Creative differences - another approach to copyright

Andrew Easterbrook                  Paula Browning, Chair of the Copyright Council of NZ Inc and the CEO of Copyright Licensing Ltd, wrote a piece in Law News (Issue 20, 5 July 2013) entitled “What do New Zealanders need from a Copyright Law Review?” I would like to comment on three of her points. 
  • By Andrew Easterbrook, WRMK Lawyers, member of ADLS’s Technology Law Committee

The first is her claim that the premise of copyright is to balance the right of the person who made something creative with the right of the person who wishes to use creative content. I disagree.

Copyright was in fact borne out of the desire to monopolise and control the printing press in the 1500s and 1600s.

Lobbyist publishers got (most of) what they wanted in 1710 with the Statute of Anne, and it is important to note that the Statute did not prohibit the copying of things by hand. It was the use of the printing press – the use of technology – that the Statute sought to regulate and control, not the reproduction of creative content. (For further information, see Judge David Harvey’s blog post which goes into some detail on the history of copyright, available at http://bit.ly/13rCtv9.)

The second point is Ms Browning’s warning that developments in technology create a risk that digital content will be made available in ways that the creator had not intended. Ms Browning also notes that technology has changed society’s expectations about the availability of content.

Both statements are accurate, but Ms Browning suggests that they are both Very Bad Things. Unfortunately, however, for supporters of a 1710-style “control the technology” law, the changes are here to stay.

The internet is borderless. Geographical restrictions are unfortunate symptoms of a long history of law developing differently in different countries, and the notion of “geography” makes almost no sense today.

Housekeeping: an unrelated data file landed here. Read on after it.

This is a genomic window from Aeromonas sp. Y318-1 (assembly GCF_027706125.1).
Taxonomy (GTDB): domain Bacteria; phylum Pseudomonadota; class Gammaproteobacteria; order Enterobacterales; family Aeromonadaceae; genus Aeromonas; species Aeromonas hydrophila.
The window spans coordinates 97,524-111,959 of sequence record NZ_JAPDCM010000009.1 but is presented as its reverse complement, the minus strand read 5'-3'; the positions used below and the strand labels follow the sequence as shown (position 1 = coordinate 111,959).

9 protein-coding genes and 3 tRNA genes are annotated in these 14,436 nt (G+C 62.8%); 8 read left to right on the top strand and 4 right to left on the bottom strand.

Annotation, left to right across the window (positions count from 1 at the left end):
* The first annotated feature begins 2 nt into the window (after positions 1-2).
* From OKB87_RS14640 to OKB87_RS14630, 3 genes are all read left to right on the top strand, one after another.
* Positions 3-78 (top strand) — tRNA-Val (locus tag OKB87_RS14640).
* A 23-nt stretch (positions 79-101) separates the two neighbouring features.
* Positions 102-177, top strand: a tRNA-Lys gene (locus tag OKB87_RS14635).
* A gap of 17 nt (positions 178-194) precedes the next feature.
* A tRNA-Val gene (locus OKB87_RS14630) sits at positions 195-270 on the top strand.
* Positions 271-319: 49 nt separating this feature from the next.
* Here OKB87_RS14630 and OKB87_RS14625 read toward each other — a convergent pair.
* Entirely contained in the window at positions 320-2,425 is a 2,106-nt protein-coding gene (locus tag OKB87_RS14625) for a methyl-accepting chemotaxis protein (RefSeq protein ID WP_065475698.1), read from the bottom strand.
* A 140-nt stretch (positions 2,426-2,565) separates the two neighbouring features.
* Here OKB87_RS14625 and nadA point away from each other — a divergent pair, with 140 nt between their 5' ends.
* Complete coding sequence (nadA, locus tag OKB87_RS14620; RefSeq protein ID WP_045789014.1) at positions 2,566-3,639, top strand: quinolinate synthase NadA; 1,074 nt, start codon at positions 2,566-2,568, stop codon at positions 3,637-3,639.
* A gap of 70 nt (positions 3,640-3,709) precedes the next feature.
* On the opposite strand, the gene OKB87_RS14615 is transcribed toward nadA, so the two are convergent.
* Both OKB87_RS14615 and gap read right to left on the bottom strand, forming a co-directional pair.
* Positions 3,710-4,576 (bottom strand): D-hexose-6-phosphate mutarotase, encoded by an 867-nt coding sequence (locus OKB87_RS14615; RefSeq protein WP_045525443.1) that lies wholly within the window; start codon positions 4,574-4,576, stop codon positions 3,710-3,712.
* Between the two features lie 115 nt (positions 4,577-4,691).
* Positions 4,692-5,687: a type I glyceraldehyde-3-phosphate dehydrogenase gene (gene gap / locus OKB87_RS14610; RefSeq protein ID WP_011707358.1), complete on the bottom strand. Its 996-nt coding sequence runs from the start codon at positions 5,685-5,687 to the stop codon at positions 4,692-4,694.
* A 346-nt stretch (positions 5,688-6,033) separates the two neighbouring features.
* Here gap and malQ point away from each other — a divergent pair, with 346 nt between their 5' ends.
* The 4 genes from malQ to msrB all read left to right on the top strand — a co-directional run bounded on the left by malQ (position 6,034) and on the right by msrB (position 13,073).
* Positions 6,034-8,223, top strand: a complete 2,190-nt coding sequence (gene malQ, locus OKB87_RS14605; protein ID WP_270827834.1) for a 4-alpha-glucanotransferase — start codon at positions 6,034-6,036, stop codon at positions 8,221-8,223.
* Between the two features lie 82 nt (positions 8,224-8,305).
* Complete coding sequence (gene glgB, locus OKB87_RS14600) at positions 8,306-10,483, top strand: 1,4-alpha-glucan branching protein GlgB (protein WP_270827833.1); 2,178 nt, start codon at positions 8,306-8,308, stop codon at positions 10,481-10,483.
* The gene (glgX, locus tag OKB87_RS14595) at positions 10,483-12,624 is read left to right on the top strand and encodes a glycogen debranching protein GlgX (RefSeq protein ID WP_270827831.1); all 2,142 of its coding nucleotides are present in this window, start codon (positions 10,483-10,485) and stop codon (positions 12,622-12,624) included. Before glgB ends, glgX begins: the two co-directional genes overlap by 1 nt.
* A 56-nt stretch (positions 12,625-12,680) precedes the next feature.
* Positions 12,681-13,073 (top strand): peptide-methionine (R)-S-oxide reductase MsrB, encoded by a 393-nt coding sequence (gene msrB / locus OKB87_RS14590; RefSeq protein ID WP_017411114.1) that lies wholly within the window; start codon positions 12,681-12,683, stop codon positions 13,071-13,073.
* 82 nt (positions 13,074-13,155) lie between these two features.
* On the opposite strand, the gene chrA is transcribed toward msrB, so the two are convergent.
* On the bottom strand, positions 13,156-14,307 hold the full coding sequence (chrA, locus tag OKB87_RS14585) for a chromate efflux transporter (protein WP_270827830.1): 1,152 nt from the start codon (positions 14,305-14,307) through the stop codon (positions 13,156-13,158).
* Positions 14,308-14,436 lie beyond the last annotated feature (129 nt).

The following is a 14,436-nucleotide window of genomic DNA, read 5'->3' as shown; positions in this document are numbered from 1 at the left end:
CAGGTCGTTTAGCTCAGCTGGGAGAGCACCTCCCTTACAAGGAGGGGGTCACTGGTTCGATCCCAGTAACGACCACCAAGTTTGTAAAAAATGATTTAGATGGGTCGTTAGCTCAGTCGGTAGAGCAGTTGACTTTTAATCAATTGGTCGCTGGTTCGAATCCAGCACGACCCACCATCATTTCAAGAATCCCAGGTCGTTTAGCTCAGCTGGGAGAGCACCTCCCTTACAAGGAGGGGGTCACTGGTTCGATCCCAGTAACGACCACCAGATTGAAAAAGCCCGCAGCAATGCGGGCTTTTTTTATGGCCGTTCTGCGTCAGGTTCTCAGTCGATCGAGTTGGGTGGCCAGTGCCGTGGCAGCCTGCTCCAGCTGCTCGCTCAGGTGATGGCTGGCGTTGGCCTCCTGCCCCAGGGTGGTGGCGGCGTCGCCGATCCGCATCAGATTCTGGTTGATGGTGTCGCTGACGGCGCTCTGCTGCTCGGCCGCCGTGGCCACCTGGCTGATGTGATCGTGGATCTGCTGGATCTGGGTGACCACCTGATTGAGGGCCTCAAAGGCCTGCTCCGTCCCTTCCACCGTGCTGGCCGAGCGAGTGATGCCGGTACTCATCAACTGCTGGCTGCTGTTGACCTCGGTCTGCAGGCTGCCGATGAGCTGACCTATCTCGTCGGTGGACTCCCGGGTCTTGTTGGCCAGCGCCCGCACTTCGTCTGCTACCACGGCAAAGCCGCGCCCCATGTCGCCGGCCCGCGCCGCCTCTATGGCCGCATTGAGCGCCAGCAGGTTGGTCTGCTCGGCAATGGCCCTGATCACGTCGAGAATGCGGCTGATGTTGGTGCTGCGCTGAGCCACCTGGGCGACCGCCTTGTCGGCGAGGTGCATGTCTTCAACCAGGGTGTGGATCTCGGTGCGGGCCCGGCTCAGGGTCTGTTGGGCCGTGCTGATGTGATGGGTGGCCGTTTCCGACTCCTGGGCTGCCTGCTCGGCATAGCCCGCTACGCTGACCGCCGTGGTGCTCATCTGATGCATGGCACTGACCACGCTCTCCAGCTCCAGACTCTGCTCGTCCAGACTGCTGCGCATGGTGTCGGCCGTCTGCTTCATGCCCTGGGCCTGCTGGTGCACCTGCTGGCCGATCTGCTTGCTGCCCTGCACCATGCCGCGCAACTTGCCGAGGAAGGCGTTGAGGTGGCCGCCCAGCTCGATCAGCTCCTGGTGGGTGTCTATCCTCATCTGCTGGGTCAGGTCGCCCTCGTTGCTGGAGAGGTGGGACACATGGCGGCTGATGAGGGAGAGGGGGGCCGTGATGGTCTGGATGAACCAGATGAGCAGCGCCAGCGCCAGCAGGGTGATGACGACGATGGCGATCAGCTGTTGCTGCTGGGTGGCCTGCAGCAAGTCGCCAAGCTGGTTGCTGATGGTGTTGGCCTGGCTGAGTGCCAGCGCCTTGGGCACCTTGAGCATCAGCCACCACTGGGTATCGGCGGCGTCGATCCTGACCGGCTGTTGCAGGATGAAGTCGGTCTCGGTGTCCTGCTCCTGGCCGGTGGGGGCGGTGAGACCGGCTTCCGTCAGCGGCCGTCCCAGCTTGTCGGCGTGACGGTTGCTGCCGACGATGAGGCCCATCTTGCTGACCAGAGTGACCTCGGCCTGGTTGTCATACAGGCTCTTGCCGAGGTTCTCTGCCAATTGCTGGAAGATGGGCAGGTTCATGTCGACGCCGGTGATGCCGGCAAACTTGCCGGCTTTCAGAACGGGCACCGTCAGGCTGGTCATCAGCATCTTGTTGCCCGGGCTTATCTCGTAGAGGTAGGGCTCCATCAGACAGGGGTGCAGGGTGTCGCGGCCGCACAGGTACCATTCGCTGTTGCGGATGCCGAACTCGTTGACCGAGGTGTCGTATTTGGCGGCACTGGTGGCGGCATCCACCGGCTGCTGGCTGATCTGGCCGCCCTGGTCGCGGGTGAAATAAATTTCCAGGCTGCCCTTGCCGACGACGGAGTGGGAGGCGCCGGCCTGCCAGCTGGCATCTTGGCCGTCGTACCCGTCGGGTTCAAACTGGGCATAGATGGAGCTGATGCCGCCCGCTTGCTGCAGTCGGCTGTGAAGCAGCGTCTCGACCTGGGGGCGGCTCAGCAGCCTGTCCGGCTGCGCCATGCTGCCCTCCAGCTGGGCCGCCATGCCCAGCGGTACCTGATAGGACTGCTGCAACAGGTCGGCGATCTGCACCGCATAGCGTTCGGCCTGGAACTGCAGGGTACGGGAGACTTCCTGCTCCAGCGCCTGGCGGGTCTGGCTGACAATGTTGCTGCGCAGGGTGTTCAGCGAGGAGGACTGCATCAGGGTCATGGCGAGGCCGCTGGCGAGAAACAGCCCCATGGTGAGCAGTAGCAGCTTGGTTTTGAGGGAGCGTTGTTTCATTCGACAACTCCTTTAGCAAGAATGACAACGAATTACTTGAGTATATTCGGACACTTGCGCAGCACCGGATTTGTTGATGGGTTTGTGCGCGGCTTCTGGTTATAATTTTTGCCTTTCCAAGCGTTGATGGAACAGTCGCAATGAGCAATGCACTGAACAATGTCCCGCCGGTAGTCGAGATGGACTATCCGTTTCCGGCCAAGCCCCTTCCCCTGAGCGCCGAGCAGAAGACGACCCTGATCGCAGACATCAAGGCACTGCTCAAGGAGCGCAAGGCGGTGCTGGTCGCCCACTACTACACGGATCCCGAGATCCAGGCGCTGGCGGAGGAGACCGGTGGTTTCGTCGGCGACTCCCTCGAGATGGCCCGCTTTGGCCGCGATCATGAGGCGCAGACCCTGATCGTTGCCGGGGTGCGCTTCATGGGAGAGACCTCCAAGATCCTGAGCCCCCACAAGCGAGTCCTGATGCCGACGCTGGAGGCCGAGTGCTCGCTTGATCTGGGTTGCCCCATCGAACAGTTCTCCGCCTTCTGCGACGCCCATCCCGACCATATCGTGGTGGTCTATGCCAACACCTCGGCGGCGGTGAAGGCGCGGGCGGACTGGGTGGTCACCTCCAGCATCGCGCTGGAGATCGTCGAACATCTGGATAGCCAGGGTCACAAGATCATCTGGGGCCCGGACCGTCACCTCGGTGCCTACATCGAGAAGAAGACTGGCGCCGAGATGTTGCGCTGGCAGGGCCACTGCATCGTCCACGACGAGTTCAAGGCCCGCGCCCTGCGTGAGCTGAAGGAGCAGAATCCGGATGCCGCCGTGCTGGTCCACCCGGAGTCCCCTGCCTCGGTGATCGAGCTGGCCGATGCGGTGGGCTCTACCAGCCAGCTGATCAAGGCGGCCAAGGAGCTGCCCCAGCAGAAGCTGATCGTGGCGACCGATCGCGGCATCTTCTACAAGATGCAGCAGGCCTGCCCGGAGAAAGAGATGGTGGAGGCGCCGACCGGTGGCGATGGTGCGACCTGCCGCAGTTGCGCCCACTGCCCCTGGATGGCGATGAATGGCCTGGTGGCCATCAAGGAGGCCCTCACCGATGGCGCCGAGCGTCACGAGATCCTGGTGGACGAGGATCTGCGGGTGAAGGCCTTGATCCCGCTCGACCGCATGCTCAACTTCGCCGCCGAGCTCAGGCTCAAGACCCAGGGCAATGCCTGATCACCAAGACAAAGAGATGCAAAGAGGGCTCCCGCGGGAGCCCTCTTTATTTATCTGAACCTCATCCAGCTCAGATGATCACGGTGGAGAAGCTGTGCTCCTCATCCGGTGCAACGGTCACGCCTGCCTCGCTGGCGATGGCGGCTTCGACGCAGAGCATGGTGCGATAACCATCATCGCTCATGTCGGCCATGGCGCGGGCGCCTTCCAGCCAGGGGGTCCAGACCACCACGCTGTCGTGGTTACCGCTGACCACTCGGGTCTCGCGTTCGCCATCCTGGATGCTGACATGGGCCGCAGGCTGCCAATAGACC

Delays or restrictions in the availability of content are no longer acceptable to consumers who will find alternative means of sourcing content in a manner that meets their expectations. I expect that in the near future, society will simply no longer accept that the mode or geographical timing of delivery is something the rights holder should be able to determine.

Already, rights holders attempt to do so at their peril (see eg. the widespread downloading of Game of Thrones as a public backlash to its lack of availability).

Instead of continuing to advocate for rights holder- and control-focussed legislation, why are publishers not focussing on finding a way to monetise modern demands and expectations? Louis CK did. The comedian’s latest stand-up show was available for purchase here in New Zealand at the same time as the rest of the world and at the same price.

He made genuine efforts to engage with fans.
The download was fast, hassle-free and DRM-free. As a result, I very happily paid him for it. The
same (to HBO’s detriment) can’t be said for
Game of Thrones.

The internet does prioritise immediacy and a “now” culture. But it also prioritises and rewards human connection. Amanda Palmer, Trent Reznor (both musicians who have used social media to great effect) and Louis CK are some of the most successful examples of adapting to the modern demands of content delivery.

A very large part of their success is due to extensive, human engagement with fans via blogs, Twitter and Reddit (a social media site which is proving that community engagement produces great results). Modern technology enables those connections with a massive audience. That should be leveraged rather than demonised.

Designing copyright law around the restriction and control of technology ignores the inevitability of progress. Technology develops in ways that suit society as a whole, not just rights holders. The current problem certain rights holders are facing is that they are fighting against technology itself. It is a fight they will lose.

The third and final point is Ms Browning’s attack on Google, Amazon and Apple who apparently make billions “on the back of others’ creativity.” Those companies generally make money from content delivery, not the content itself.

They are therefore making billions on the back of their own creativity with respect to content delivery. All three have found a way to give consumers what they want, when, where and how they want it, and they have been generously rewarded. Why can’t the creative industry do the same?

Leave a comment

Contact Us
Phone 09 303 5270
Fax 09 309 3726
Email reception@adls.org.nz